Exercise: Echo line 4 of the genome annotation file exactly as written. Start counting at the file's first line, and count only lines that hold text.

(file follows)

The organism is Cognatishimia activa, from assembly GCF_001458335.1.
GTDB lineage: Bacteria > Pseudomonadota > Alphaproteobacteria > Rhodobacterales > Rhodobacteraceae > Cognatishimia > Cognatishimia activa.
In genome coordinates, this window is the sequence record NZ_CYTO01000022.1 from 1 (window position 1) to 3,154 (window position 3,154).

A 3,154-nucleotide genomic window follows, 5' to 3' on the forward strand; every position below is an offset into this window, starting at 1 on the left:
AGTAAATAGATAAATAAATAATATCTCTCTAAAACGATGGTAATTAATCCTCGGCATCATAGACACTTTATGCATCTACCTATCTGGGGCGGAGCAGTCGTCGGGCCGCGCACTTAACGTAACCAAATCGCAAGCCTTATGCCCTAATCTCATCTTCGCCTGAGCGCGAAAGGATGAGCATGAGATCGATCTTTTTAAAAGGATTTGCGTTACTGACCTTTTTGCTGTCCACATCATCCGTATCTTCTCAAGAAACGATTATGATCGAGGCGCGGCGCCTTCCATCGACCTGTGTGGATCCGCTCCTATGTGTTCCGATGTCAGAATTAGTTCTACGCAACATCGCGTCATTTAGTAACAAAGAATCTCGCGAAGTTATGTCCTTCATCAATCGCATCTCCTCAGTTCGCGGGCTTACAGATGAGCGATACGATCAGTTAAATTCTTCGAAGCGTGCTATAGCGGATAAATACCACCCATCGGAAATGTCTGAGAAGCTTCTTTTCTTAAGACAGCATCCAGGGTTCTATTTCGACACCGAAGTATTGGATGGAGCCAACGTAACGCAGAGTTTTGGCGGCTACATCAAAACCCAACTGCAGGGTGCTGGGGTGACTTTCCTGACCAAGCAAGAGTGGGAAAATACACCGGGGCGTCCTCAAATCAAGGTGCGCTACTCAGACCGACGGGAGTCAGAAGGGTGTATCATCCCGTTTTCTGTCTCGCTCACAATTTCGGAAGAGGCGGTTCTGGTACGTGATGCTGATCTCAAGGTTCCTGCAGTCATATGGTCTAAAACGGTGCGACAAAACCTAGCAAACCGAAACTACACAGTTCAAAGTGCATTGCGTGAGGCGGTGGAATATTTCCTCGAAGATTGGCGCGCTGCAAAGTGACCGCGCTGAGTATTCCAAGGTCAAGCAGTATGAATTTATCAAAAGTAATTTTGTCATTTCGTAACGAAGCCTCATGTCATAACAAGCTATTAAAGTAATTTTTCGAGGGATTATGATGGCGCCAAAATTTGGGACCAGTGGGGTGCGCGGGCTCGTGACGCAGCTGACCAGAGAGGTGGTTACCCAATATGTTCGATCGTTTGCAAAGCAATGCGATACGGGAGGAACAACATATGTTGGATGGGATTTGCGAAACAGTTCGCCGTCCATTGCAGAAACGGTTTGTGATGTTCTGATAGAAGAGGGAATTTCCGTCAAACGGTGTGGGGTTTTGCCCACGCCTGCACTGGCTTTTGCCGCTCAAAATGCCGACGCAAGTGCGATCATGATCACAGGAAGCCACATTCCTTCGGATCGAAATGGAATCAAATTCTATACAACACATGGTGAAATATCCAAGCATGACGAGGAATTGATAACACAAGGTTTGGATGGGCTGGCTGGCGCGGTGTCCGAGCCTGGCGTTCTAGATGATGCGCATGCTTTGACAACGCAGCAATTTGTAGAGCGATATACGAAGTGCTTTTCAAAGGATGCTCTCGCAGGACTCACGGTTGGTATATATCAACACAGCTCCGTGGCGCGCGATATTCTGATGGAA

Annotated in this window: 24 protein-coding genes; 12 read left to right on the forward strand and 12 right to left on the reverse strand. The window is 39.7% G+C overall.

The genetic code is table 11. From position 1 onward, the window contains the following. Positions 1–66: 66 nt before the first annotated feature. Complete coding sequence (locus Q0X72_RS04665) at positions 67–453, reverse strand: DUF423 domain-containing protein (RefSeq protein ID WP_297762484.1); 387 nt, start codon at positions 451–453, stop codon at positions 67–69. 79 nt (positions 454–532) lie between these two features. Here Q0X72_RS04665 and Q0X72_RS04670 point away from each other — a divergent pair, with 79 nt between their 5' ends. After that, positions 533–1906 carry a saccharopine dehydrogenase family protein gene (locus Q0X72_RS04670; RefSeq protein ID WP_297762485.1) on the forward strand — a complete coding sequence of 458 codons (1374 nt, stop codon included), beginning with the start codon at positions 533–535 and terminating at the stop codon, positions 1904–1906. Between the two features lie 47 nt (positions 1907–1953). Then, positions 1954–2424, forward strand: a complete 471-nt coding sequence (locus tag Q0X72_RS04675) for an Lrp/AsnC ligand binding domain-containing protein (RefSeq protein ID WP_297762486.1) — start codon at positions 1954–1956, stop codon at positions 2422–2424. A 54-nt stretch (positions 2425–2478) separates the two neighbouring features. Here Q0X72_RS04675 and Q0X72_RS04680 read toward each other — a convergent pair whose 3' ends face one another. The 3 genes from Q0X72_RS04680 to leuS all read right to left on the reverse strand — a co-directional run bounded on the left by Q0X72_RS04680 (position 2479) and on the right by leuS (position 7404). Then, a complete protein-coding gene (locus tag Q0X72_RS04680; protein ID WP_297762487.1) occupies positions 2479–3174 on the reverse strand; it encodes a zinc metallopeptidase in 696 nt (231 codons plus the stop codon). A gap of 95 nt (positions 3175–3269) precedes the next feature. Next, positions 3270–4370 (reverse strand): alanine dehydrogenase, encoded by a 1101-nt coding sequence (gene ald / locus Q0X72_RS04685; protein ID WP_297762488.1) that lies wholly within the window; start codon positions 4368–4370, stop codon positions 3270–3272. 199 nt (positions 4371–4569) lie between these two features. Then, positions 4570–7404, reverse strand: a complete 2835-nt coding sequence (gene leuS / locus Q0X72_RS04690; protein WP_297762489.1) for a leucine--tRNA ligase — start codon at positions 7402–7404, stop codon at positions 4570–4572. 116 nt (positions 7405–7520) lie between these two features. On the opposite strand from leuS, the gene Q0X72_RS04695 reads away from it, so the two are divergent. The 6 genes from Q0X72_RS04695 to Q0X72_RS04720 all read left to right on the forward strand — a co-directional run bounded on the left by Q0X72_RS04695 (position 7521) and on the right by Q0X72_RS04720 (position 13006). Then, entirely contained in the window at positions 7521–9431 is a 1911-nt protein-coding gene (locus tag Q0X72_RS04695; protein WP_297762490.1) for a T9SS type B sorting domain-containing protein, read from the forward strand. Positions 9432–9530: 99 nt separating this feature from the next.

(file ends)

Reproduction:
A 3,154-nucleotide genomic window follows, 5' to 3' on the forward strand; every position below is an offset into this window, starting at 1 on the left: